It’s easy to believe that many of life’s minor challenges are beyond your pay grade. But if you work the way introverts work best, you can do more than you think.
I’m not handy.
As a guy in American society, I’m not supposed to openly admit that.
But it’s true.
I should be handy. At a minimum I should be handy in the context of avoiding embarrassment: American culture—especially other men—expects handiness in me and all men.
By all rights I should be handy via osmosis, too: My own dad could fix anything, so I should be genetically predisposed to handiness.
But I’m not handy.
Or so I’ve always thought.
A Call to Be Handy—Once a Week
Lately I’ve been proving myself wrong—maybe proving myself imprecise is more precise—thanks to Cal Newport, author of the eyeopening book Digital Minimalism: Choosing a Focused Life in a Noisy World.
“There was a time in [the United States] when most people were handy,” Newport writes:
“If you lived in a rural area, for example, you had to be comfortable fixing and building things—there was no Amazon Prime to deliver a replacement or Yelp-approved contractor to stop by with his tools.”
In my own case, if I’m faced with a household fix-it item today, I can no longer count on free rescues from my older brothers (who both live far away) or my father (who died a few years back).
I either need to call somebody in—my usual strategy—or rely on myself, my seemingly rudimentary mechanical skills, and a brain that could never tell where the shaded areas would ultimately land when you folded up the paper diagrams on those abilities tests we took in high school.
Newport goes on to issue a simple challenge to his readers: Try being handy, somehow, once a week for six weeks.
I’ve been trying.
And I’ve been succeeding—by letting myself work the way introverts work best.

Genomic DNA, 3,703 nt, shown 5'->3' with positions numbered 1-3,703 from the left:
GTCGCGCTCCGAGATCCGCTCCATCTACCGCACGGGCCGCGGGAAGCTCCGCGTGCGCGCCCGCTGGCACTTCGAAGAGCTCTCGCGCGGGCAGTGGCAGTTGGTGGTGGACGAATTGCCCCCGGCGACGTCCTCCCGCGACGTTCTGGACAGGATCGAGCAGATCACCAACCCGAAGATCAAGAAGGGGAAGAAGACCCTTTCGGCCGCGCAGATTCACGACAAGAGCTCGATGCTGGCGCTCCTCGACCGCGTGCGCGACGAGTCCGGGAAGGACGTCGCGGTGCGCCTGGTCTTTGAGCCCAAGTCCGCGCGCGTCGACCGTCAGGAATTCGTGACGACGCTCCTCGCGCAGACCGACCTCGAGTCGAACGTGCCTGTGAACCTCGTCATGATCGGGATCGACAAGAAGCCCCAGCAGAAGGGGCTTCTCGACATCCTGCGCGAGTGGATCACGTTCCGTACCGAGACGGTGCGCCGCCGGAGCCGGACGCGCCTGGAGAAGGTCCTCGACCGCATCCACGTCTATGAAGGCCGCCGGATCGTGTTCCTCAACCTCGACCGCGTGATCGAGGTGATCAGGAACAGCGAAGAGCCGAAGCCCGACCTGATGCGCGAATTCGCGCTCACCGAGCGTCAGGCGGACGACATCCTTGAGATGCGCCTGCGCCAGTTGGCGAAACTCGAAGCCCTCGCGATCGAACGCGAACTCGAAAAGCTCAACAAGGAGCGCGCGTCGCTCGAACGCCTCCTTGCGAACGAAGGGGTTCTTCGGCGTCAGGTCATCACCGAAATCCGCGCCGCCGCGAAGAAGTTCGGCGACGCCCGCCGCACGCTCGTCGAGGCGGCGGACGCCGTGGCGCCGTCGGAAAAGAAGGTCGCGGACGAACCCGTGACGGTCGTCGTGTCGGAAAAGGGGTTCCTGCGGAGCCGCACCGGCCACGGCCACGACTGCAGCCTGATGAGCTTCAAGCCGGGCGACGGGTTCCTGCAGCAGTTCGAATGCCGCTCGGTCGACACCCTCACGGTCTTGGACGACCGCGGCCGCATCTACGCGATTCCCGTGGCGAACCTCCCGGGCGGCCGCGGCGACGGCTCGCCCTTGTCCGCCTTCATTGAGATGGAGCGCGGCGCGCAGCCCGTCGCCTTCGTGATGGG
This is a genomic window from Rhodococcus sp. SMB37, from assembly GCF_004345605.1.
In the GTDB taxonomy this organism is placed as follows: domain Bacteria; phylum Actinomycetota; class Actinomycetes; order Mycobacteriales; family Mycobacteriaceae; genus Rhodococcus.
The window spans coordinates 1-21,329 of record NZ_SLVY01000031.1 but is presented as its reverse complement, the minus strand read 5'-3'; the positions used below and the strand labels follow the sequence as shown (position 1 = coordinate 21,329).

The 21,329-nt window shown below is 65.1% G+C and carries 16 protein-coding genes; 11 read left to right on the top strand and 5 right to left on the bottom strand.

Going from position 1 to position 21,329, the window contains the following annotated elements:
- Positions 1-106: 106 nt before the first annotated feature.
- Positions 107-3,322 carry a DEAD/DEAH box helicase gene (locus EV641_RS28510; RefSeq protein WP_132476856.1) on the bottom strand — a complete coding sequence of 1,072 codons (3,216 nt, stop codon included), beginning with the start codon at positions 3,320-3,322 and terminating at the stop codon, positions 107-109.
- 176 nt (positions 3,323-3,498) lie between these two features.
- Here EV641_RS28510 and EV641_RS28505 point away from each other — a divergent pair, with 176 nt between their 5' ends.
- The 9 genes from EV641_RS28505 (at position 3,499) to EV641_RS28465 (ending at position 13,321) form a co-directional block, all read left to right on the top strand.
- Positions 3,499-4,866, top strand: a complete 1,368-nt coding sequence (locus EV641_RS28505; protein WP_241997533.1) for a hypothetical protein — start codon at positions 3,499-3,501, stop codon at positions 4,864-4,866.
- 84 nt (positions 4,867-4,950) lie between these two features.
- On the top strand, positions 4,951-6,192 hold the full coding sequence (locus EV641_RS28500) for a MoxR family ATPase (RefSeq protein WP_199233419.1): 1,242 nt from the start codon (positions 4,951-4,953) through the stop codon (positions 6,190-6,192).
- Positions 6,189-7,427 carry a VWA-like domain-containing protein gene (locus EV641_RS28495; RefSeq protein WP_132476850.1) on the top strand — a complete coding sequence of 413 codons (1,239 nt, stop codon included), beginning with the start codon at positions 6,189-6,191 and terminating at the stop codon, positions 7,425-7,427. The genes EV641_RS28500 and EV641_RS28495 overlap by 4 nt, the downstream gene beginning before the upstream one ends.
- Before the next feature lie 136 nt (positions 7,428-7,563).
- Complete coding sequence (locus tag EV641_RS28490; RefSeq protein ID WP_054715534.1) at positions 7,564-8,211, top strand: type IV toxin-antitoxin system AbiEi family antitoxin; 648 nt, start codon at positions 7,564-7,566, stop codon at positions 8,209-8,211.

The Squeaky Brake Mystery
Several months ago, I had new front brakes and rotors installed on my 2003 Saturn Vue.
After I got the car back, I immediately noticed that the brakes were making a squeaking noise—which I courageously dealt with by turning up the radio.
A few weeks ago, though, it got to be too much. So, Newport’s challenge in mind, I went on YouTube to see if I could uncover any clues.
God bless whoever “DIY Jeff ” is.
Sometimes, one of his videos noted, after you’ve had the brakes done on your car, something called the wheel shroud gets slightly bent and starts rubbing against those new rotors you’ve just spent hundreds of dollars on.
Result: a high-pitched scraping noise.
Contortion Mechanics to the Rescue
I jacked the car up, took the front left wheel off, and looked at the wheel shroud.
Actually, I listened to it as I turned it.
It … wasn’t rubbing on anything.
But I could tell that I was somewhere near the noise.
I was about to give up in the humiliation I’ve grown used to over the years when I noticed that the shroud itself had a piece of metal—I believe it’s called a doodad—attached to it.
As I turned the wheel, the doodad rubbed against the brake rotor!
So, with my bare hands no less, I bent the doodad back toward the underside of the car—Dad would have called this contortion mechanics—and the noise disappeared.
Since then I’ve gone on to diagnose and repair an actual idler pulley on an actual clothes dryer, as well as a leaky sprayer on our kitchen sink faucet.
I’m not not handy, I’ve learned.
I’m competently handy when I can work my own way, the way of the typical introvert: slowly, methodically, leveraging my ability to research solutions and focus on one thing for a long time.
Introverts Work Best Their Own Way
Is there any little mini-challenge in your life—around the house or elsewhere—that you’ve written off as a lost cause?
Is there something you no longer try to do, thinking you just don’t have it in you?
Challenge your assumptions.
Maybe it’s not that you can’t do it at all.
Maybe it’s that you can’t do it unless you work your own way.
The introvert’s way.